Yet what be­gins as a sad and ten­der hymn to Amer­ica’s sub­ur­ban in­no­cence soon swerves from its nar­ra­tive. Within mo­ments the screen dark­ens, plung­ing us into a se­quence that does noth­ing less than nar­rate the his­tory of the uni­verse from the big bang to the 21st cen­tury us­ing im­ages and sounds of as­ton­ish­ing beauty. Only in Stan­ley Kubrick’s 2001: A Space Odyssey has sim­i­lar in­tel­lec­tual so­phis­ti­ca­tion been mar­ried to such fan­tas­tic im­agery (in­deed Mal­ick used Dou­glas Trum­ball, the re­spected spe­cial ef­fects su­per­vi­sor for that ear­lier film, on The Tree of Life). Here the vis­ual splen­dour of con­tem­po­rary film — a tech­ni­cal achieve­ment usu­ally re­served for big-bud­get spec­ta­cle — is bent to ultimate ques­tions: the ori­gins of life and its mean­ing for us, here, now.

The film never re­cov­ers from this magnificent ex­plo­sion. Even when we re­turn to the small-scale do­mes­tic joys and tragedies at its heart, the nar­ra­tive glows with its back­ground ra­di­a­tion. Chronol­ogy moves in re­cur­sive swoops; sur­real dream­scapes min­gle with scenes of per­fectly ren­dered his­tor­i­cal re­al­ism; and char­ac­ters’ voices are mainly quar­an­tined to voiceovers in which gnomic ques­tions about be­ing and self­hood are whis­pered above the ac­tion. There is plenty to an­noy those wed­ded to tra­di­tional cin­e­matic reg­is­ters.

In its for­mal am­bi­tion, length (al­most three hours) and its meta­phys­i­cal quest­ing, The Tree of Life most closely re­calls an ear­lier school of Amer­i­can vi­sion­ar­ies: Her­man Melville, of course, whose own mas­ter­piece con­tained sim­i­lar ex­trav­a­gances; Walt Whit­man, who sang in un­em­bar­rassed ec­stasy of the flawed great­ness of his nation; and above all of Henry David Thoreau, whose vast Jour­nals could be para­phrased with a sin­gle line: ‘‘ It’s not what you look at that mat­ters, it’s what you see.’’

Like the back­woods Tran­scen­den­tal­ist, Mal­ick is some­thing of a para­dox: a suc­cess­ful di­rec­tor for whom Hol­ly­wood’s trap­pings are anath­ema, and a home-grown au­teur who re­jects the in­grained ide­olo­gies and col­lec­tive habits that bar­na­cle Amer­i­can cin­ema. But to see him as only a film­maker is to mis­un­der­stand him.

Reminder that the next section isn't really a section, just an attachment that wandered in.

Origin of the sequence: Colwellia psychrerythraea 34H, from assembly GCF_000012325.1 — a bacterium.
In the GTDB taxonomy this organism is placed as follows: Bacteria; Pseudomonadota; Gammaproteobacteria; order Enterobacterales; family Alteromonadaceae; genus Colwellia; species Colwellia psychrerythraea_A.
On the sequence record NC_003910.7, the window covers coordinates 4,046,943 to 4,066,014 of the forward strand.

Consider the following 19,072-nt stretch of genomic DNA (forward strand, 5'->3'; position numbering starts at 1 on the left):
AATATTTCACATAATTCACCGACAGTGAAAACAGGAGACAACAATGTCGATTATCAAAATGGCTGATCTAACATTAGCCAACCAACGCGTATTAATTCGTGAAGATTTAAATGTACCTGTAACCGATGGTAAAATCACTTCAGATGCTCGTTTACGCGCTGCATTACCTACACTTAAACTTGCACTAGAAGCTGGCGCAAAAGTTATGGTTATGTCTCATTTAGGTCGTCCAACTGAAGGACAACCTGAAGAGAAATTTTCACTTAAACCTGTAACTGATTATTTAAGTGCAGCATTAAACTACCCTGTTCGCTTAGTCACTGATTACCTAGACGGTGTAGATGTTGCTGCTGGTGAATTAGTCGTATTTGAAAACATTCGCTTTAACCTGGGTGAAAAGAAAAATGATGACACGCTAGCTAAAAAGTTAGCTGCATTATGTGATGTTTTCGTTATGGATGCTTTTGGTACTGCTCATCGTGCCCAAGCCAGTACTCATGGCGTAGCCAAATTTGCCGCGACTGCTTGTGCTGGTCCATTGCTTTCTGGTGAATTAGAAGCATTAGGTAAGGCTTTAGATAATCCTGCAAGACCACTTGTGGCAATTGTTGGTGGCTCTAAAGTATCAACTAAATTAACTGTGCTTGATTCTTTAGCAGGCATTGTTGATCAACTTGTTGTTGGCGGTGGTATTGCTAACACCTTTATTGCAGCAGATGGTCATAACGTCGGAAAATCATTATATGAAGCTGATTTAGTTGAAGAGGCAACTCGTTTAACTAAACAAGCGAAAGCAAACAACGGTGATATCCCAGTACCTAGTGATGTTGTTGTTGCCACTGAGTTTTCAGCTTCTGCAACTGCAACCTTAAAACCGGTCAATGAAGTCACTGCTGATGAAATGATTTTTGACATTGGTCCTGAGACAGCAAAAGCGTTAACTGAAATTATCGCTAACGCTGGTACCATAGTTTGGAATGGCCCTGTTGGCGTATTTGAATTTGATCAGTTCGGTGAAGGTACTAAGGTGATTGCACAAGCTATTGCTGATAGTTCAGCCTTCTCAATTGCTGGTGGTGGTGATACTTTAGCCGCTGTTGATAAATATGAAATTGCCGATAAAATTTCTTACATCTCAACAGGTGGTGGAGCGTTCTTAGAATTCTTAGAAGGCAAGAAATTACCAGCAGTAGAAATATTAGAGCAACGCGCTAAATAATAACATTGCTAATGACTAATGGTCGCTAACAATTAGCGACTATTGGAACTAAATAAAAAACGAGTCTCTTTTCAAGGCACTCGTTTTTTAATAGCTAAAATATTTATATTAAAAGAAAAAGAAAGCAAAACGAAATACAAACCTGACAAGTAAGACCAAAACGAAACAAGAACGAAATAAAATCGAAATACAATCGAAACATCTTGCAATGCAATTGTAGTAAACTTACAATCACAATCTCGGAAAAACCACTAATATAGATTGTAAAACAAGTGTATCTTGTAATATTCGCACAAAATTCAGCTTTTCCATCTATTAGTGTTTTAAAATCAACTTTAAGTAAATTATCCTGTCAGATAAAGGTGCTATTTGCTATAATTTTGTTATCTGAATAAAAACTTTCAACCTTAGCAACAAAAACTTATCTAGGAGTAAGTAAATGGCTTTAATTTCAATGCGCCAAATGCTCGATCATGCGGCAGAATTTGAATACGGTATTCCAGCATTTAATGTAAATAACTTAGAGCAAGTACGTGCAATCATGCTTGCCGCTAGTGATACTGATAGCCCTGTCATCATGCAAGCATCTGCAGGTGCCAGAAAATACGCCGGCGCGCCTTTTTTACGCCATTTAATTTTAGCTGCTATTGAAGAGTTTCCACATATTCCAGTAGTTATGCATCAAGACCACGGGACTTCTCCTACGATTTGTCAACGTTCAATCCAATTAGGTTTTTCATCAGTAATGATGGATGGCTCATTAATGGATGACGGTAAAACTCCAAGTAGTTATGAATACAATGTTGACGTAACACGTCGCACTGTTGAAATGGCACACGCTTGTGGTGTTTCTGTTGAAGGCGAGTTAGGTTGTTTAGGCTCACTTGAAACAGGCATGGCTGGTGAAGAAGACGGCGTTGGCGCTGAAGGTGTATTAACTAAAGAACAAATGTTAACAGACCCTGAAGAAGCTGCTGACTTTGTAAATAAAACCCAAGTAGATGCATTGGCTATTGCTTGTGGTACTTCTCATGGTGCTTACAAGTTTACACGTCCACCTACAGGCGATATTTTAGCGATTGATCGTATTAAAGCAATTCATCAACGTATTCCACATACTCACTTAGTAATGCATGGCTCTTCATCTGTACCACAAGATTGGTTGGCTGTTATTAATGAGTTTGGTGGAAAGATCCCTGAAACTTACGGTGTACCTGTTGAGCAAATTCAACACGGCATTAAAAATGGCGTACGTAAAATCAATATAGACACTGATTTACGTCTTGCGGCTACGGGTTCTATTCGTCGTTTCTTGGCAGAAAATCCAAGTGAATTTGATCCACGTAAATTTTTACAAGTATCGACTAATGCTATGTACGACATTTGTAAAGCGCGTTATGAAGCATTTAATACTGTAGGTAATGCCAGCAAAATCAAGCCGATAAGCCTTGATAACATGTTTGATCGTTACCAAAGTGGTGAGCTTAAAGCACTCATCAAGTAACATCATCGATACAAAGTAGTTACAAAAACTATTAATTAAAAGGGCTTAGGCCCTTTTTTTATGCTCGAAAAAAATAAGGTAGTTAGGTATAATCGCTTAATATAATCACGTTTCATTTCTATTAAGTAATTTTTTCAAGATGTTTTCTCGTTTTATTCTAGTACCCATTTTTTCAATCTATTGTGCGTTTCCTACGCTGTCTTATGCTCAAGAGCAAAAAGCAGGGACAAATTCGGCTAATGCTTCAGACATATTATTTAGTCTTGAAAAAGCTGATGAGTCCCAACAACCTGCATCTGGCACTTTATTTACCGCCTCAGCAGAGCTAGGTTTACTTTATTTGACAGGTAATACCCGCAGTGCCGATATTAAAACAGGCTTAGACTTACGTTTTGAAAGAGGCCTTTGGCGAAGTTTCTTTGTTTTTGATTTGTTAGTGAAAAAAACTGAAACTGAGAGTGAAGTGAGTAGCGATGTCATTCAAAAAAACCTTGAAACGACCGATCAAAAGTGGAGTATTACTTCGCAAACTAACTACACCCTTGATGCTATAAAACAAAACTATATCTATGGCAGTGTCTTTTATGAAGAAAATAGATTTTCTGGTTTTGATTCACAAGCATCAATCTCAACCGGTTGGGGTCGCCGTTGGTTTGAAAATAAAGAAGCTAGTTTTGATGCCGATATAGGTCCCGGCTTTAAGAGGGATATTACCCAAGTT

Mal­ick is best con­sid­ered a poet of ideas who has cho­sen to use sound, im­age, word: a thinker, then, for whom cin­ema is phi­los­o­phy pur­sued by other means.

To call Mal­ick a philoso­pher is not to en­no­ble some turgid cer­e­bra­tion with pretty pic­tures at­tached. He stud­ied un­der Stan­ley Cavell at Har­vard, then headed to Ox­ford as a Rhodes scholar, where his doc­toral the­sis on Kierkegaard, Hei­deg­ger and Wittgen­stein was left in­com­plete fol­low­ing an ar­gu­ment with his tu­tor, the or­di­nary lan­guage philoso­pher Gil­bert Ryle. I’m hard-pressed to think of an­other film­maker of note who has, like Mal­ick, trans­lated Hei­deg­ger from the Ger­man for pub­li­ca­tion.

It is this last thinker who looms largest over Mal­ick’s oeu­vre. Hei­deg­ger sought to re­new west­ern phi­los­o­phy by re­turn­ing to the roots of its thought. He looked to the Greeks of clas­si­cal an­tiq­uity: their con­cepts, cat­e­gories, and par­tic­u­larly their words. He con­sid­ered meta­physics — the study of the na­ture of be­ing and the world — to be triv­i­alised, mined out. So he sought to ren­o­vate lan­guage in such a way that its ‘‘ pri­mal words’’ might un­lock truths that had been missed the first time around.

These on­to­log­i­cal in­ves­ti­ga­tions re­quired a lan­guage of baf­fling ob­scu­rity, how­ever. The clar­ity he sought re­ceded, as though lan­guage was it­self a bar­rier to get­ting at the truth of what it is to be. Mal­ick (who met the philoso­pher briefly) has laboured un­der no sim­i­lar dif­fi­culty. His films are not merely vis­ual il­lus­tra­tions of philo­soph­i­cal ideas. They are ideas them­selves en­acted in a purer lan­guage: a gram­mar of sound, im­age and light.

In 2005’s The New World, a magnificent re­vis­it­ing of the story of John Smith and Poc­a­hon­tas, the pair’s courtship in 17th cen­tury Vir­ginia takes place with­out the ben­e­fit of shared lan­guage. And yet Mal­ick al­lows ges­ture, touch, play, and ex­am­ples from the nat­u­ral world to stand in for that lack. His films are proof that there is elo­quence out­side of speech, that sig­nif­i­cance may un­furl in the most or­di­nary ob­jects.

The in­evitable com­plaints about The Tree of Life — its too-rad­i­cal con­cep­tion of char­ac­ter and story, its re­fusal to stand ex­plic­itly for any­thing be­yond its own beauty — fall away when we con­sider the philo­soph­i­cal im­pulse be­hind them. Mal­ick’s ge­nius does not lie in do­ing the things that film does bet­ter than other film­mak­ers. It lies in­stead in ex­pand­ing the pos­si­bil­i­ties of what film can do.

To re­turn us to an orig­i­nal, un­medi­ated ap­pre­ci­a­tion of the very ‘‘ this­ness’’, or quid­dity, of the world through which we move is a virtue whose im­por­tance only in­creases when we pon­der the de­struc­tion that has fol­lowed our fail­ures to do so in the past. Ge­ordie Wil­liamson is chief lit­er­ary critic of The Aus­tralian.

Ter­rence Mal­ick in Paris last month, at work on his

new movie, The Burial